He wis ma felly. Ye eywis think it’ll be different, thit ye kin change. Thum, thit ye kin make a difference.
The pub sign is a new one, but its message is old. The Britannia. Rule Britannia. Ah’ve never felt British, because ah’m not. It’s ugly and artificial. Ah’ve never really felt Scottish either, though. Scotland the brave, ma arse; Scotland the shitein cunt.
Anywey, ah widnae mind gaun aw the wey wi a gadge, if it felt right. Jist fir the experience. Problem is, ah only really fancy birds. Guys jist dinnae look sexy. It’s aw ahoot aesthetics, fuck all tae dae wi morality.
“I always find the term ‘opportunistic infection’ amusing. In our culture, it seems to invoke some admirable quality. I think of the ‘opportunism’ of the entrepreneur who spots a gap in the market, or that of the striker in the penalty box. Tricky buggers, those opportunistic infections.”
The guys are looking embarrassed, really shit up by the crowd that’s developed. It’s sortay like, feeding off itself.
—Ah well, ah’ll leave yis tae it. Keep up the trainspottin mind! He staggered oaf, his rasping, drunkard’s cackles filling the desolate barn. Ah noticed that Begbie seemed strangely subdued and uncomfortable. He wis turned away fae us.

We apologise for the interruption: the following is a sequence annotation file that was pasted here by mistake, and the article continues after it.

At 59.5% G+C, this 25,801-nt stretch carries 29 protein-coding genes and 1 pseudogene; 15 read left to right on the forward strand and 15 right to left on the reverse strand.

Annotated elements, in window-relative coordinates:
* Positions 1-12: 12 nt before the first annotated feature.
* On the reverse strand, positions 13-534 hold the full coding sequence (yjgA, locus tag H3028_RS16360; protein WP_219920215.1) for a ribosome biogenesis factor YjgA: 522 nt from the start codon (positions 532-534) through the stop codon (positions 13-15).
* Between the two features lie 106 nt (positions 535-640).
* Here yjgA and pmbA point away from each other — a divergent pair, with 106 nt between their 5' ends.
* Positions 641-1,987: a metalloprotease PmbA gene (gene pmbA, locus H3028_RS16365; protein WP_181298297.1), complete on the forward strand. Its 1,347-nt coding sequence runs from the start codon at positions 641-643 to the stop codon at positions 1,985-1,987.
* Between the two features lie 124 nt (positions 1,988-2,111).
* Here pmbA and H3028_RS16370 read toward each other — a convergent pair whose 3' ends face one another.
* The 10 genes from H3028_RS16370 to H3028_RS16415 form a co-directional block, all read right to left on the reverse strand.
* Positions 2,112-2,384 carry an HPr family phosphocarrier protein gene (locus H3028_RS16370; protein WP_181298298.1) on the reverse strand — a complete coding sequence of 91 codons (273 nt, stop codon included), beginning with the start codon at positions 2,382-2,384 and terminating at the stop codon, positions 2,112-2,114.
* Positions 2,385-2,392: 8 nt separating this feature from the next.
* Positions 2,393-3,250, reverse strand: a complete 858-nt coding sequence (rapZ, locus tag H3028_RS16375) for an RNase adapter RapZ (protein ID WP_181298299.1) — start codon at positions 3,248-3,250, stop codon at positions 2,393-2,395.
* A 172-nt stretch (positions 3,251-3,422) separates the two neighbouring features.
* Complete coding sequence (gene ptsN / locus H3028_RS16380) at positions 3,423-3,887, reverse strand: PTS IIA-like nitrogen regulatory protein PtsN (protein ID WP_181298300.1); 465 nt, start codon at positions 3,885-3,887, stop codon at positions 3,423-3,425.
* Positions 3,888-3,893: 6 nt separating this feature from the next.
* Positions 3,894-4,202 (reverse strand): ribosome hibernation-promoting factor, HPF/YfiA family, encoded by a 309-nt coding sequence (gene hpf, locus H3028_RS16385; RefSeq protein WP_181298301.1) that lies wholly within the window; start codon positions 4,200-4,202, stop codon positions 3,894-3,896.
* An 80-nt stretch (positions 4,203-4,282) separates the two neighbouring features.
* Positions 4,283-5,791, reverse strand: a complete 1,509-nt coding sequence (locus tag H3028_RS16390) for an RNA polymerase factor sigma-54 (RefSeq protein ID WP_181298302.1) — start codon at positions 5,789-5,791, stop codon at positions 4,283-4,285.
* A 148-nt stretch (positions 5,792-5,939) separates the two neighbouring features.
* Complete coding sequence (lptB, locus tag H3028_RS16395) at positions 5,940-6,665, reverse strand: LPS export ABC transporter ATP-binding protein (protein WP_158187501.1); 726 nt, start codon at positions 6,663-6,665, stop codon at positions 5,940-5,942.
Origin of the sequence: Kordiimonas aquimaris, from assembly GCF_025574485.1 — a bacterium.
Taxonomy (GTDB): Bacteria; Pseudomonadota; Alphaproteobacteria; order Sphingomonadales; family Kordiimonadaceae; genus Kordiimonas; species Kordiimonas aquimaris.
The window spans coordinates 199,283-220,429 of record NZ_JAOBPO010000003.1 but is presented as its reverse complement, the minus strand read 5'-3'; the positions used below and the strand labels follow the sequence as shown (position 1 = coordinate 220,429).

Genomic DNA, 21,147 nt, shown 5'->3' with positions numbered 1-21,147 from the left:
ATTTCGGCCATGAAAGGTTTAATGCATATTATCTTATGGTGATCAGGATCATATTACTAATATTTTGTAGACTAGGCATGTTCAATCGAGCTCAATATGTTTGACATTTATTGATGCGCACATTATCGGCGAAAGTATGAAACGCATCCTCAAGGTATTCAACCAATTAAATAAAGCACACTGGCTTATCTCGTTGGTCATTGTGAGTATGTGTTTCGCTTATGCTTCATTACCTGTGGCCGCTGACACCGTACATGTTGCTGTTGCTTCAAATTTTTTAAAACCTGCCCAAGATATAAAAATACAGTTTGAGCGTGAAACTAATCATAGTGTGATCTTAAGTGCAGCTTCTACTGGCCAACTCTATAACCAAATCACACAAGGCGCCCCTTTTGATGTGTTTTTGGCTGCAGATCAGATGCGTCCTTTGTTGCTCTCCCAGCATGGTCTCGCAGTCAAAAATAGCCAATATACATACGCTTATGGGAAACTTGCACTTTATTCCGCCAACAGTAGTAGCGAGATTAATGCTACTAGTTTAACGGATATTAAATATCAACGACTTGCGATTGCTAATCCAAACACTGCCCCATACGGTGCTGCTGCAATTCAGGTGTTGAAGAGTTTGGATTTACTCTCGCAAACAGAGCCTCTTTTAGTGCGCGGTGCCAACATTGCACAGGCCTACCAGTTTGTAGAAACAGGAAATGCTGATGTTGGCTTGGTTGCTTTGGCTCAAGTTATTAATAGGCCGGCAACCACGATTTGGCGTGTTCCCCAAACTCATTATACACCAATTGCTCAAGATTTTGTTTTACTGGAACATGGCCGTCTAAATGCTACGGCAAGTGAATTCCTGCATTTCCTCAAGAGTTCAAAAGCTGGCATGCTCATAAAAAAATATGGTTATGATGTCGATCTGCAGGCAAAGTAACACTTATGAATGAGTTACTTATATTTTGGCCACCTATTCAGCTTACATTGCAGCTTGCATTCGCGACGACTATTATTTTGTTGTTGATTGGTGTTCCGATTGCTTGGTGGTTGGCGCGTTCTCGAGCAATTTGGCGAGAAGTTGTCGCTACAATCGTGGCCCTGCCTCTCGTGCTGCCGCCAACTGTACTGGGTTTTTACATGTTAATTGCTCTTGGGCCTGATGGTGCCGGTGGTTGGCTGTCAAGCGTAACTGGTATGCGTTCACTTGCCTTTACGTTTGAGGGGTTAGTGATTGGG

It wis only then ah realised thit the auld wino wis Begbie’s faither.
—It’s the fuckin best. You ken the Mother Superior, Rents. Ah believe in the free market whin it comes tae drugs. Ah’ve goat tae gic the NHS its due though. Since ah hud this pin oaf n went oan the maintenance therapy ah’ve started tae believe thit the state kin compete wi private enterprise in oor industry, n produce a satisfyin product at low cost tae the consumer.
No. He had to stay in control, There was too much at stake. There was everything at stake. There is nobody looking at Begbie though. Those who are not oblivious to him, can feel the vibes he is giving out. They employ that special talent people have: Pretending nutters are invisible. Even his companions won’t meet his gaze.
Ironically, it was Begbie who was the key. Ripping off your mates was the highest offence in his book, and he would demand the severest penalty. Renton had used Begbie, used him to burn his boats completely and utterly. It was Begbie who ensured he could never return.
Now, free from them all, for good, he could be what he wanted to be. He’d stand or fall alone. This thought both terrified and excited him as he contemplated life in Amsterdam.